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"The Twilight of Rabbi Kook" (Part 2)

The Suffering of Rabbi Kook

Rabbi Kook was completely taken up by his responsibilities. He did not
flee from the demands of the Rabbinate, demands which called for
answering thousands of questions from all corners of the world,
sitting in judgment of Torah-court cases, writing requests and
recommendations for the needy, and caring for numerous other public
needs. In addition, he would give many Torah classes, would
participate in numerous assemblies and conferences, and would warmly
receive his many friends who eagerly frequented the rabbi to hear his
words of Torah. The more the years passed, the greater his burden

Despite the fact that he loved every single Jew, and was able to see
the good in both the old and new settlements in Israel, Rabbi Kook
suffered greatly from fierce disputes. Members of “Neturei Karta”
hated the rabbi because of his friendliness towards the Jewish
pioneers, while the pioneers caused the rabbi anguish through their
insistence on profaning the Sabbath, and eating non-Kosher food. In
his later years, when he took a stand in defending Abraham Stavsky
against an accusation that he was guilty of murdering Chaim Arlazarof,
the laborers were extremely critical of the rabbi. Rabbi Kook was very
sensitive, and was deeply hurt by the words spoken against him. Once,
when he was shown an article attacking him that was written by one of
the malicious members of Neturei Karta, the rabbi did not leave his
room for almost three days. Yet, all the same, he forgave everybody
and carried his burden quietly.

Once, when one of the slanderers who had caused the rabbi great pain
was forced to turn to the rabbi for help, Rabbi Kook forgot everything
and came to his aid. In Israel, his enemies were powerless, but their
malign spread to parts of the Jewish communities in Europe. There were
some who were influenced by these evil reports, and, as a result,
stayed in Europe in stead of coming to Israel; and were eventually
murdered by the Nazis. On the other hand, there were many who, due to
Rabbi Kook’s influence, immigrated to Israel.
If he had wanted, he could have taken revenge upon his adversaries. He
had the majority of the leading Torah scholars and the majority of the
public on his side, not to mention the British authorities (because of
his role as an important leader of the Jewish population in Israel).
But he was pious, and though he heard himself being disgraced, he did
not respond. He could have changed his positions somewhat, not
expressing his views on matters that might not be properly understood,
but Rabbi Kook was a man of truth who stood up for justice with great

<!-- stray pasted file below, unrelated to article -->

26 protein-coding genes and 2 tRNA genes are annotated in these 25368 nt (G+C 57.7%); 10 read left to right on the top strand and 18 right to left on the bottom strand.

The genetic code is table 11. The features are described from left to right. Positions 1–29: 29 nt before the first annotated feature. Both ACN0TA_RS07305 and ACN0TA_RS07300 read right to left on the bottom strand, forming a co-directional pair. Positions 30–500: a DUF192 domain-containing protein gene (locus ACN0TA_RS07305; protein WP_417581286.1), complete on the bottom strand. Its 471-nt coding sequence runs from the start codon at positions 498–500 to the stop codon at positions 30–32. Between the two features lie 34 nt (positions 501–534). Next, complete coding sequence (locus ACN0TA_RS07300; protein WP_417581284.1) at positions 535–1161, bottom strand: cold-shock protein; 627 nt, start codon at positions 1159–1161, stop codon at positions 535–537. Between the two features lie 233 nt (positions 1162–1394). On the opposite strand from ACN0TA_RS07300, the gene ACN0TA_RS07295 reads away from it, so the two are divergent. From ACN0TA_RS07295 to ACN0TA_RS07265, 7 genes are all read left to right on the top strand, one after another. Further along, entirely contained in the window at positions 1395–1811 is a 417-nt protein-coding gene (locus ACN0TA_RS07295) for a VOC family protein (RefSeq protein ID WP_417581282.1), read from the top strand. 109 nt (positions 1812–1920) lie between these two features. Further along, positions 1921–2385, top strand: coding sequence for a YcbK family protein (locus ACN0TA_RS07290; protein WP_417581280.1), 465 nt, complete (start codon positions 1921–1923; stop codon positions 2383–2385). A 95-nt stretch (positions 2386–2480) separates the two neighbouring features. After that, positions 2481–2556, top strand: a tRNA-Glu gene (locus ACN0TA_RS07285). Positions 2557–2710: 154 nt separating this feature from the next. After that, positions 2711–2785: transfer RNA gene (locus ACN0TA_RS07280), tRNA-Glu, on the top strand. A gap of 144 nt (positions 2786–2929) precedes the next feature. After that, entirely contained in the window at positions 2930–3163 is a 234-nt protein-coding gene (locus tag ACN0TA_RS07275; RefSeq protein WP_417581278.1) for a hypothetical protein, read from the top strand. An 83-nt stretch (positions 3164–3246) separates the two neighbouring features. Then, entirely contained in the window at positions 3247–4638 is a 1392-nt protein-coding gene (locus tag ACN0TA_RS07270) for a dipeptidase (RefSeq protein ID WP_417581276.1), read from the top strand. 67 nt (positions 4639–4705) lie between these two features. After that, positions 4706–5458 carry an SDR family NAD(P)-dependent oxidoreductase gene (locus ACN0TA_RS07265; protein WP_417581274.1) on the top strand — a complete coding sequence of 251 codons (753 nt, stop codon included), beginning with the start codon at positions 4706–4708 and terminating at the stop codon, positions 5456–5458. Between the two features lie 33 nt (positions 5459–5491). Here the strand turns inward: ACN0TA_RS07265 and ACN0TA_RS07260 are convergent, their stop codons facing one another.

self-sacrifice and without changing a single letter of it. He could
have wrapped himself in pride, displaying indifference and disgust
toward his opponents, but he had a soft heart. He therefore bore his
pain in all these matters until finally his body could no longer stand
it and his health deteriorated. Once, his son, Rabbi Tzvi Yehudah,
said that the zealots of Agudat Yisrael and the laborers shortened the
life of his father.

He who was ready to help any destitute or needy person, the Chief
Rabbi of Israel, respected by the masses of the Jewish people, rabbis,
the secular “enlightened,” leaders, and the rich who constantly
visited him; he who donated millions for the good of Torah
institutions in Israel and Eastern Europe, the poor, and the
settlement in Israel, lived in shameful poverty. It would even happen
that sometimes not a cent was left in Rabbi Kook’s home for buying
food. An older Jew who immigrated to Israel from the United States
took notice of the rabbi’s state and made a practice of giving the
rabbi’s wife a “lira” coin which would suffice the family for the
week. Only in his final days of sickness was a benefactor found that
took upon himself putting Rabbi Kook in a kosher nursing home. It was
in this home that Rabbi Kook’s soul departed in sanctity and purity.

Once, Rabbi Kook expressed regret that he could not dedicate all of
his time to recording his ideas; his lack of time caused him to jot
down his ideas quickly and in an unorganized manner. He had hoped to
bring the Hebrew writers of his age back to Torah, and was even
somewhat successful with a number of them: Azar, Bialik, and Agnon.
Yet, even they, much less their contemporaries, were not able to fully
understand the depth of Rabbi Kook’s ideas. There were very few Torah
scholars who actually grasped the profundity of Rabbi Kook’s
teachings. And though everybody was captivated by the rabbi’s
personality, his lessons, and his unique ideas, only a handful
actually understood the true depth of his wisdom. And they were the
ones who were destined to carry on Rabbi Kook’s philosophy in Yeshivat
Mercaz HaRav. They understood that his teachings contained the
solution to the difficulties of our times, and that by learning these
teachings the Jewish people will be redeemed.

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